The moment I walked past a stack of Impossible burger the packages at Costco were the moment I realized I had avoided fake meat for too long.
Here’s the plant-based meat, now popular enough to be in a refrigerated bin at the local big box store for $ 8.50 a pound. I put it in my basket without any wait and hurried through the rest of my purchases. It was time to remove my blind spot.
I hadn’t avoided it on purpose; I walked long stretches of life when I was primarily a vegetarian. At home with my wife, Elisabeth, we eat meat at some meals but try to fit it into a bigger dinner. You could call us flexitarian-adjacent. I’m going to have a steak as a special treat, but Elisabeth gave up beef for environmental reasons a few years ago.
She has good reason to do so. If anyone needs a booster, the beef is bad for the world. You can either plant a seed in the ground and grow food and eat it, or you can grow food and give it to a cow, every day for about two years, the animal. methane farting and burping until you chop and eat it. Multiply that by the beef cravings billions of people and the math gets really bad, really fast.
“Beef is the worst for sustainability,” says Kristi Straus, professor of environmental studies at the University of Washington. “A single burger or a steak has a significant environmental impact.”
A pound of beef, she explains, takes 1,800 gallons of water to produce, not to mention the soil and pesticides involved in its production, or the methane that ruminants like cows, goats and lamb produce. .
“The studies on brands like Impossible Burger and Beyond Meat are not fully completed, but they are apples and oranges. Chicken and even pork have much lower impacts, but a vegetarian option will be best for carbon, land use, and water, ”Straus says.“ You don’t have to stop completely, but if you’re worried about the weather, just cut the beef. “
Not to be confused with laboratory meat, Impossible Burger, made by Impossible Foods, is one of many vegetarian but meat-like products (Beyond meat is another brand) launched in recent years, and it has seen a spike in popularity during the pandemic. Impossible Burger’s primary ingredients are water, soy protein concentrate, coconut oil and, of course, natural flavors. A compound known as heme gives it a meaty flavor. It’s not like a bean burger where you are mentally prepared in advance that what you eat will be different. These ingredients produce a surprisingly similar flavor and texture to ground beef.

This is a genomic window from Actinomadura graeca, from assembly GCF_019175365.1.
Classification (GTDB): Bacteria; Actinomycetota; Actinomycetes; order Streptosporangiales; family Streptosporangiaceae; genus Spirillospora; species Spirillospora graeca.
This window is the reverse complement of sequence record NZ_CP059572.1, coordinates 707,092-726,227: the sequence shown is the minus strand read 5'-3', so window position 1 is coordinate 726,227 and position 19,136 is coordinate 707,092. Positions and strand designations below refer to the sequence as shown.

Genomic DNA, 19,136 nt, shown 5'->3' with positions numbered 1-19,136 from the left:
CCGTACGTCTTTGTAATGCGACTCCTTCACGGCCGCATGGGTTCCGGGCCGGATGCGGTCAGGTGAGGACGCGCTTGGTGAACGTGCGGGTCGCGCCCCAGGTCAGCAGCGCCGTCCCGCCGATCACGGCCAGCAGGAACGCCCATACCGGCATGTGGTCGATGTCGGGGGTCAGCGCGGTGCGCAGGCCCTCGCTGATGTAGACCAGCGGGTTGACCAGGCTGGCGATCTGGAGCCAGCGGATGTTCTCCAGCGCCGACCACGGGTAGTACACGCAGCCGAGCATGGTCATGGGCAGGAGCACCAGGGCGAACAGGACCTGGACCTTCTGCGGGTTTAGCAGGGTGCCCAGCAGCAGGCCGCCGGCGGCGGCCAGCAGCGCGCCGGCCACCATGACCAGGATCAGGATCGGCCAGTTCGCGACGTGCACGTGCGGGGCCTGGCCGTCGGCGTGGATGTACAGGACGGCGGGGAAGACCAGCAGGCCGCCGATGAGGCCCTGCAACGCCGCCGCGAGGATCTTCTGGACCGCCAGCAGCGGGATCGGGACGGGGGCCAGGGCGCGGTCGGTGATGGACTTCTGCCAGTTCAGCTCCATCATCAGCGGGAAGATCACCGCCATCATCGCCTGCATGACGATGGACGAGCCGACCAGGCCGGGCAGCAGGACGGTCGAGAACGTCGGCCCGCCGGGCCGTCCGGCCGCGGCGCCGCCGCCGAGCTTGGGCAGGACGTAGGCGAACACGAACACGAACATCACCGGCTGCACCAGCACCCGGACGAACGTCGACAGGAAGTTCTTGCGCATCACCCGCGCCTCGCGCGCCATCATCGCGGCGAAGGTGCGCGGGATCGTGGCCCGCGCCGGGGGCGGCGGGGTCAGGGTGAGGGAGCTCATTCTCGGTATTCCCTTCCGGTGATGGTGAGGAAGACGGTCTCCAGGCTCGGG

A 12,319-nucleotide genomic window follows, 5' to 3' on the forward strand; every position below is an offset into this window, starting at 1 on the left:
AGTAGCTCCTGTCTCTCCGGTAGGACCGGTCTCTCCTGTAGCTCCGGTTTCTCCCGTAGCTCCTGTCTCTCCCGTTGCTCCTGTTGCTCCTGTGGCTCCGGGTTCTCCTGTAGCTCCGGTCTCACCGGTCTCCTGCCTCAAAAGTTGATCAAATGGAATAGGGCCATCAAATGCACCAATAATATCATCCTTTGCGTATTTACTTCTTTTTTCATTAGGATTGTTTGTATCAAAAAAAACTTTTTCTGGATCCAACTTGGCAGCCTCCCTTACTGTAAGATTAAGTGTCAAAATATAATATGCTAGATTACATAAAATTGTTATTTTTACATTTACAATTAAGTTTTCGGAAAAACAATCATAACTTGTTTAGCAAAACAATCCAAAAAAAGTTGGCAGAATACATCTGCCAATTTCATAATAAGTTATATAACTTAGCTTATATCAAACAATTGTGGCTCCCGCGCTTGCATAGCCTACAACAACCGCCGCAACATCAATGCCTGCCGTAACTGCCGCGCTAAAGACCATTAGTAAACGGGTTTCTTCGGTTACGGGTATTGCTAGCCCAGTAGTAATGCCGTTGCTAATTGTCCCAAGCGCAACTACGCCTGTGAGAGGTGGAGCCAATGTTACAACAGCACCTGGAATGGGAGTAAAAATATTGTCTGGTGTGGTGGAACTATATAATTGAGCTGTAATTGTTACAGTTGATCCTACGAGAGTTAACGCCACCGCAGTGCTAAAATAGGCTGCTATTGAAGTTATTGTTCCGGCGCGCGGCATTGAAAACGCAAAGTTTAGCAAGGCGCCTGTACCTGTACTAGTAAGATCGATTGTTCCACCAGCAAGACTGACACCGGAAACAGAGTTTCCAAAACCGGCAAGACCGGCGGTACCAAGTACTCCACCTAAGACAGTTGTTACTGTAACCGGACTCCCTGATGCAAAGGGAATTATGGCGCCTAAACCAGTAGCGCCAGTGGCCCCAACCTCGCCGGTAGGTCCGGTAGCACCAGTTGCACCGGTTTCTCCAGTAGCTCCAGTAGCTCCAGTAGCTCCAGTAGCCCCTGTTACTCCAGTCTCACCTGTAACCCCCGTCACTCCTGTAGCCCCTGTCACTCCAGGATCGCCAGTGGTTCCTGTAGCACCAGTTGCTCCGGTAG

Change won’t happen if it doesn’t taste good. I wanted to know if imitation meat tastes good and works well in the kitchen. Had I held on for a good reason, or could I help push a few fence guards to the more eco-friendly side?
With that in mind, I made a few dishes to see what it was like to cook and how it tastes. And since it comes in minced meat-type pouches, I concluded with the big test: the burgers.
Testing started with beef and bean chili from Melissa Clark’s cookbook Dine in an instant. With a trusted author and classic chili, I saved the chance of a minimal flop. While the beans were cooking in the pressure cooker, the Impossible Burger turned brown on the stove. It jumped really well, although it did a little better in my nonstick skillet than in my casserole dish, where it stuck to the bottom more than I expected. Again! More or less it turned brown like beef. It also worked very well in the pressure cooker.
We sat down for dinner and I asked Elisabeth how she liked it. She responded enthusiastically “It’s good!” It occurred to me that she did not say it’s good for vegetarian chili, she said it’s good for chili. My thought on my first bite was to hit the hot sauce and the salt pans; the chili was tasty enough that my mind went straight from the greatest evaluation to the focus. We were off to a good start.